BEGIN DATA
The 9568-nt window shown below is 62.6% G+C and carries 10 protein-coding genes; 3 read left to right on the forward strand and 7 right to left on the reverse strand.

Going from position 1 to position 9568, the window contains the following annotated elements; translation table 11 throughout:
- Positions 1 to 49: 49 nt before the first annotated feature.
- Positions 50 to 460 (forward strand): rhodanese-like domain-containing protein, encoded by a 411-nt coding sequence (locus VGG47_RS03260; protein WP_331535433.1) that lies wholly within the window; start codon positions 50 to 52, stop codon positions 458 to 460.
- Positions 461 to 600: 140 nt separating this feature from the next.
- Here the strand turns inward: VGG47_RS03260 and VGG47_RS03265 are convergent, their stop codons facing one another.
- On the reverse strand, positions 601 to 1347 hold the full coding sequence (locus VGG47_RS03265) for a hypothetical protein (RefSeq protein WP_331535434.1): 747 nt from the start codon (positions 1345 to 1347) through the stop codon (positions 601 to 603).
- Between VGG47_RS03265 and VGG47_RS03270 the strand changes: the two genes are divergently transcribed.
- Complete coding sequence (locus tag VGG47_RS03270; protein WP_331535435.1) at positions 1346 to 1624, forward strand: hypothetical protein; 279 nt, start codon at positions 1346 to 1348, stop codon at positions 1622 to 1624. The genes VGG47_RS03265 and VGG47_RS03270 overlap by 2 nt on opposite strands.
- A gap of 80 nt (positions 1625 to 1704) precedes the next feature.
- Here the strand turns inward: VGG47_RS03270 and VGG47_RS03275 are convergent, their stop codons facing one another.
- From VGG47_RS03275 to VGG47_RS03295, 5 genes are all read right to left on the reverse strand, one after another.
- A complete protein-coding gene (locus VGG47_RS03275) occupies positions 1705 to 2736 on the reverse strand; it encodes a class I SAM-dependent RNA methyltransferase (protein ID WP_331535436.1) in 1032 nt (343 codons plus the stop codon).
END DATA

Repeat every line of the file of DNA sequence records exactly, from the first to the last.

The 9568-nt window shown below is 62.6% G+C and carries 10 protein-coding genes; 3 read left to right on the forward strand and 7 right to left on the reverse strand.

Going from position 1 to position 9568, the window contains the following annotated elements; translation table 11 throughout:
- Positions 1 to 49: 49 nt before the first annotated feature.
- Positions 50 to 460 (forward strand): rhodanese-like domain-containing protein, encoded by a 411-nt coding sequence (locus VGG47_RS03260; protein WP_331535433.1) that lies wholly within the window; start codon positions 50 to 52, stop codon positions 458 to 460.
- Positions 461 to 600: 140 nt separating this feature from the next.
- Here the strand turns inward: VGG47_RS03260 and VGG47_RS03265 are convergent, their stop codons facing one another.
- On the reverse strand, positions 601 to 1347 hold the full coding sequence (locus VGG47_RS03265) for a hypothetical protein (RefSeq protein WP_331535434.1): 747 nt from the start codon (positions 1345 to 1347) through the stop codon (positions 601 to 603).
- Between VGG47_RS03265 and VGG47_RS03270 the strand changes: the two genes are divergently transcribed.
- Complete coding sequence (locus tag VGG47_RS03270; protein WP_331535435.1) at positions 1346 to 1624, forward strand: hypothetical protein; 279 nt, start codon at positions 1346 to 1348, stop codon at positions 1622 to 1624. The genes VGG47_RS03265 and VGG47_RS03270 overlap by 2 nt on opposite strands.
- A gap of 80 nt (positions 1625 to 1704) precedes the next feature.
- Here the strand turns inward: VGG47_RS03270 and VGG47_RS03275 are convergent, their stop codons facing one another.
- From VGG47_RS03275 to VGG47_RS03295, 5 genes are all read right to left on the reverse strand, one after another.
- A complete protein-coding gene (locus VGG47_RS03275) occupies positions 1705 to 2736 on the reverse strand; it encodes a class I SAM-dependent RNA methyltransferase (protein ID WP_331535436.1) in 1032 nt (343 codons plus the stop codon).